May 13, 2019 | 09:57 a.m.

    It was wonderful to see in your video that 1/3 of the participating families have come back to attend more workshops at the libraries.  What a great result!  Do you happen to know if the families are also continuing to explore the workshop topics together at home?  Have you thought about providing some suggestions or supports to encourage the families to continue their learning after the workshop experience with the scientists has ended?

     
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    Brooks Mitchell
    Katharine Grills
    Heather Zimmerman
  • Icon for: Heather Zimmerman

    Heather Zimmerman

    Lead Presenter
    May 13, 2019 | 11:40 a.m.

    Thanks, Elysa.  We did provide a take-home bookmark or information about other related activities. Plus, at some programs, the children's librarians and youth services staff put out books related to our topic.  While some families did say they were going to do these activities at home, we weren't able to track them at home with our research methodology. A follow-up survey or a way to get back in touch with them would be great in the future!

     
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    Elysa Corin
  • Icon for: William Spitzer

    William Spitzer

    Facilitator
    May 13, 2019 | 03:03 p.m.

    Thanks for sharing this project, it looks like a great way to build on the capacity of rural libraries to engage people in the community as well as local expertise in "applied" science that is relevant in rural areas.

    I was curious to learn more about the workshops themselves. How long are they? What kinds of driving questions are you able to explore in that format? In addition to providing scaffolding/support for the technical experts, what role do the library staff play? And, how does the library experience connect to the rest of the "learning ecosystem"?

    Finally, it would be helpful to hear more about how you are measuring impacts.

    Thanks,
    Billy

     
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    Katharine Grills
    Heather Zimmerman
  • Icon for: Heather Zimmerman

    Heather Zimmerman

    Lead Presenter
    May 13, 2019 | 04:07 p.m.

    Hello, William, thanks for asking about our workshops. 

    The science and engineering workshops are between 60-75 minutes.  We use a simplified driving question and adapted the project-based learning project due to the short time frame.  For instance, our STEM professionals engage families in questions such as "How do astronomer classify galaxies?" and "How do bumblebees work together in a colony?".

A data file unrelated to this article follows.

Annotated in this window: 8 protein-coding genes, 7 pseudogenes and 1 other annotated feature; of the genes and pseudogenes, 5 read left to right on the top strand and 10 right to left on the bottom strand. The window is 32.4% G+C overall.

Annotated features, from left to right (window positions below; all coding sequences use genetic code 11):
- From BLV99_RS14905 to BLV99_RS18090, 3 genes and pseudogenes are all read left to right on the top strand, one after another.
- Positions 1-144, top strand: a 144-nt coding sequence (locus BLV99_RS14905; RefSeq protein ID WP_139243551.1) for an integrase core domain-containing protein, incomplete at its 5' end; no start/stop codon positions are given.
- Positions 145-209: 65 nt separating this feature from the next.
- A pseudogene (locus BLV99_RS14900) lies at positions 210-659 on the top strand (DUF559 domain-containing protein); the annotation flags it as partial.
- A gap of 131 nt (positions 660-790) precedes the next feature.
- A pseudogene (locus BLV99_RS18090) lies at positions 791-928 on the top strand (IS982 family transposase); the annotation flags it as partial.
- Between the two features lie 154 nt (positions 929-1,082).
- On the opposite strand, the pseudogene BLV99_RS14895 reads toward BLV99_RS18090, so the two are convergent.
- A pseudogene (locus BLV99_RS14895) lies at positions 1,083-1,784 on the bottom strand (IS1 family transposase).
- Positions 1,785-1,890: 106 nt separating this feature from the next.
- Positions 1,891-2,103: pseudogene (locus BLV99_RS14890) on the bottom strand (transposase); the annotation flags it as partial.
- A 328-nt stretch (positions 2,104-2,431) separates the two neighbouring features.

The librarians helped us craft the program, pick the topics, and align with the interests of their communities.  This way the librarians provide help craft the programs to fit into their communities' learning ecosystem. Timewise, the involvement of librarians varies; in some partnering libraries, there is a full-time children's librarian, but in most libraries, the youth services staff members are part-time. So, we adapt our program based on the needs, time, and resources of each library in order to reflect final workshop products that are adaptable to many different library situations. 

    To get at the impact of the program, we use a video-based research methodology to examine how families talk about science together.  We code learners' videos across all workshops as an overview of the program as well as go in-depth in case study analyses.  Finally, we also employ a short survey at the end of the program. 

  • Icon for: William Spitzer

    William Spitzer

    Facilitator
    May 16, 2019 | 10:59 a.m.

    Heather, thanks for providing all the additional details, this is really helpful in understanding your approach. As your evaluation results become available, I hope you will share them with the informal science field on www.informalscience.org!

  • Icon for: Margaret Glass

    Margaret Glass

    Facilitator